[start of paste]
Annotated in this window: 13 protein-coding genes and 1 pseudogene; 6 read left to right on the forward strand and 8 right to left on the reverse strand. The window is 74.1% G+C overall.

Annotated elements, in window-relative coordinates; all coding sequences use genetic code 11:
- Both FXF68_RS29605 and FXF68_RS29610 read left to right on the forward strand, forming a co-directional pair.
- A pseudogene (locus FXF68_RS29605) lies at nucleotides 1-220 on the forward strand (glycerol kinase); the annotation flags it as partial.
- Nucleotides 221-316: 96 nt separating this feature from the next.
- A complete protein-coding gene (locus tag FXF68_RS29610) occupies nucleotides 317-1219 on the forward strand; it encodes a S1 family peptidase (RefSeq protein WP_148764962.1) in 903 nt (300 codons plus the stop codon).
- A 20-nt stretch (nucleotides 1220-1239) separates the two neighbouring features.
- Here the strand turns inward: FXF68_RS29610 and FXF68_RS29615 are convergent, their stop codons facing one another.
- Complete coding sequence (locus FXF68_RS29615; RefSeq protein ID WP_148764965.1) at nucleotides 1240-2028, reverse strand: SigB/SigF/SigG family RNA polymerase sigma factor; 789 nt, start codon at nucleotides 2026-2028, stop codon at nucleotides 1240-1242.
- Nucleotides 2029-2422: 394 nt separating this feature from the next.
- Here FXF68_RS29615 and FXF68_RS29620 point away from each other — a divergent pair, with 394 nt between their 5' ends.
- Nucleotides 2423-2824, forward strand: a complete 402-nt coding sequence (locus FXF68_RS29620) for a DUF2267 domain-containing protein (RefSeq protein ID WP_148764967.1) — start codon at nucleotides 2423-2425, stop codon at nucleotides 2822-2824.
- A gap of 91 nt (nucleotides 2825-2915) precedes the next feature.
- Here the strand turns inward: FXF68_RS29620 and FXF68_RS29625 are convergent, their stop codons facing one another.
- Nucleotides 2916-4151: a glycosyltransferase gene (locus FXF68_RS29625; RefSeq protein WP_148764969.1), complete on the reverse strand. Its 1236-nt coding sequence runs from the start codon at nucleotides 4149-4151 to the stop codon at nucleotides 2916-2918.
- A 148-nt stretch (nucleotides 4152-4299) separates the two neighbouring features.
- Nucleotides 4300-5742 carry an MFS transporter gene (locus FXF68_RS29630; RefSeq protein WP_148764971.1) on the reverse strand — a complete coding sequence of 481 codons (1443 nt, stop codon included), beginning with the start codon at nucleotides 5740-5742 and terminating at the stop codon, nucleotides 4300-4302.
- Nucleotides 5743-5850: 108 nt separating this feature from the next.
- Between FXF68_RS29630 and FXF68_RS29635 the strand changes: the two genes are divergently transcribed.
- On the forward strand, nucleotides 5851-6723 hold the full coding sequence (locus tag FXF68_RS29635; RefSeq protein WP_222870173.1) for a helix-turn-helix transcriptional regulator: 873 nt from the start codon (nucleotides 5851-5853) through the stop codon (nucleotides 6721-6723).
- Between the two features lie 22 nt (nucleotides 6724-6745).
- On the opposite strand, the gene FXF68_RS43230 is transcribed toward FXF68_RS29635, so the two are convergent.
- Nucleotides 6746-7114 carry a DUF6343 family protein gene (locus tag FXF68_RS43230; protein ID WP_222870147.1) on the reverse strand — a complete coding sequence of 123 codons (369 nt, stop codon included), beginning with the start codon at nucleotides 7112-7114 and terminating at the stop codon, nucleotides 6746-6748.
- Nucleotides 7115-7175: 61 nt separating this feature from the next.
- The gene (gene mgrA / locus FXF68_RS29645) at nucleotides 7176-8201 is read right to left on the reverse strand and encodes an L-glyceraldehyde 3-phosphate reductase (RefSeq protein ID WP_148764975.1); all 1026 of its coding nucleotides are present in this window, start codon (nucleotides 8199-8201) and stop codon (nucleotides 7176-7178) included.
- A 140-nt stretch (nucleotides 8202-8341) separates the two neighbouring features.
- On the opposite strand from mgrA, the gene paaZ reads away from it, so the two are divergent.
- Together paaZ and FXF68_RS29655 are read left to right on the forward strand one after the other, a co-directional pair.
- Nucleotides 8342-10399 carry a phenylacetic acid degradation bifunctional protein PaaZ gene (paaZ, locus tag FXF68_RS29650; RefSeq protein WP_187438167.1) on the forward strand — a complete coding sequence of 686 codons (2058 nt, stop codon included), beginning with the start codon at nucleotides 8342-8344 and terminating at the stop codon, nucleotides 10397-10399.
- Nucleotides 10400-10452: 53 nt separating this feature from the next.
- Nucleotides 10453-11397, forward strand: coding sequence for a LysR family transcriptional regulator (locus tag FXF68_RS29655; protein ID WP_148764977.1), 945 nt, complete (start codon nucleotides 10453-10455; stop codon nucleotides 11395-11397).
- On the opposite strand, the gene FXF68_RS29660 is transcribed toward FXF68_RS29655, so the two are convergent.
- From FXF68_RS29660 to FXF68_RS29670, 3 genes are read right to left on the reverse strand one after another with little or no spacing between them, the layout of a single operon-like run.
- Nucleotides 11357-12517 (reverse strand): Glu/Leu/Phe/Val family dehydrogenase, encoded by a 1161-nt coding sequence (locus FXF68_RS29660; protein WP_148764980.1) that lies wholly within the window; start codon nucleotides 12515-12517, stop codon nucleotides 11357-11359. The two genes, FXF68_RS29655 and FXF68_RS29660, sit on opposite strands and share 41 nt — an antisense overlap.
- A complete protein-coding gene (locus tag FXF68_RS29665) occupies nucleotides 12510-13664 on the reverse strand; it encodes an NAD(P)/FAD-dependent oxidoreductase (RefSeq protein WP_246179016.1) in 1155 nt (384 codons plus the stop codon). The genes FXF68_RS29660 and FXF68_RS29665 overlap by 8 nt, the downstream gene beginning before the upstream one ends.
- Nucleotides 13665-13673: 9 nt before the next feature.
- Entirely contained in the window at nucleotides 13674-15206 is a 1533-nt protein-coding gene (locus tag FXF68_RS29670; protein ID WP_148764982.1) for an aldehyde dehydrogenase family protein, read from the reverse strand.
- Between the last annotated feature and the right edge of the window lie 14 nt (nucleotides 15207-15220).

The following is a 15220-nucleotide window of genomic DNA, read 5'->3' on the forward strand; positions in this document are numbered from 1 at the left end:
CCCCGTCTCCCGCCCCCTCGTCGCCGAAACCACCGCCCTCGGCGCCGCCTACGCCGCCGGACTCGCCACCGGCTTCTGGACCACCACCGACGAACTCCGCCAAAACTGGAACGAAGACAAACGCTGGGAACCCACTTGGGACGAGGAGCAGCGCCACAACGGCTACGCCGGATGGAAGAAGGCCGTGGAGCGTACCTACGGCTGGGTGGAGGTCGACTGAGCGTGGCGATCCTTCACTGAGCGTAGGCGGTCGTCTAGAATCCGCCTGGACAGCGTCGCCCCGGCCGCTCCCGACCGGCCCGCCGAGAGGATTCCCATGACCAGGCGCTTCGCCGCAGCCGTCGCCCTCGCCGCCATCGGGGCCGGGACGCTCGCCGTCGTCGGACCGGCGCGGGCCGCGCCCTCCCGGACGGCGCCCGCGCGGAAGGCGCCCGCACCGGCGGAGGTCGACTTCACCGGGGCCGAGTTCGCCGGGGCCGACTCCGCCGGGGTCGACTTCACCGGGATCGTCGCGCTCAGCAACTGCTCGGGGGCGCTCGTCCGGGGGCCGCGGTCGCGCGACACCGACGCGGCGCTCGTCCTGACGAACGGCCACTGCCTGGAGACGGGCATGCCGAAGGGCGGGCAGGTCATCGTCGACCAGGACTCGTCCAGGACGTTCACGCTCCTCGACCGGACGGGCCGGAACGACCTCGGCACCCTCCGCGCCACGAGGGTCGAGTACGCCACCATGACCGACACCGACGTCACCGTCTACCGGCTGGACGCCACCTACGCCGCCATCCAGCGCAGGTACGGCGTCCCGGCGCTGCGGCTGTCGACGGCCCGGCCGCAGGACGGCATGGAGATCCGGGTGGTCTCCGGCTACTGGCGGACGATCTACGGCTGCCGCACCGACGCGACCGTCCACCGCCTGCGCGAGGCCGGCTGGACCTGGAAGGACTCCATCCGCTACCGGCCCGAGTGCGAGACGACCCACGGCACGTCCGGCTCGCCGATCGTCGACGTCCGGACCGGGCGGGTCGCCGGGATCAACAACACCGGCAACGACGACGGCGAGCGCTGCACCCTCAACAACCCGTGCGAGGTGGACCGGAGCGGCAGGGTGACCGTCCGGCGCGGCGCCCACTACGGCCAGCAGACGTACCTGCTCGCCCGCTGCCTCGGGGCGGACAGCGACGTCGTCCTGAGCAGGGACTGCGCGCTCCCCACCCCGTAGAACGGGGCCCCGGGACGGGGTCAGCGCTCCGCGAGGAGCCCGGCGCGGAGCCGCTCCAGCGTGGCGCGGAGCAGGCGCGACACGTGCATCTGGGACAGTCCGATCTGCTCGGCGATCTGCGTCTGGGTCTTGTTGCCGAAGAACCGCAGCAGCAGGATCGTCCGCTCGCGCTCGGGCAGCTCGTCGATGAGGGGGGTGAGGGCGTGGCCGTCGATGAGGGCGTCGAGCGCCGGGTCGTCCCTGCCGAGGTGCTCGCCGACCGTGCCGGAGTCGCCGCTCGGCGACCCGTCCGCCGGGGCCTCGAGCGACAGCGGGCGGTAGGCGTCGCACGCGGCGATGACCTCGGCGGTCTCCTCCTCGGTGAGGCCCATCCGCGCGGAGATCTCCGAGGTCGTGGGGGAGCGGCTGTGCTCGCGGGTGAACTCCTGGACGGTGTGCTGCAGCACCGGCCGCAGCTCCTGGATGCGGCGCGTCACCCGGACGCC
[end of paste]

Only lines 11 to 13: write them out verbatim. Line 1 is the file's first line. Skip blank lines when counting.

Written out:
- Here FXF68_RS29615 and FXF68_RS29620 point away from each other — a divergent pair, with 394 nt between their 5' ends.
- Nucleotides 2423-2824, forward strand: a complete 402-nt coding sequence (locus FXF68_RS29620) for a DUF2267 domain-containing protein (RefSeq protein ID WP_148764967.1) — start codon at nucleotides 2423-2425, stop codon at nucleotides 2822-2824.
- A gap of 91 nt (nucleotides 2825-2915) precedes the next feature.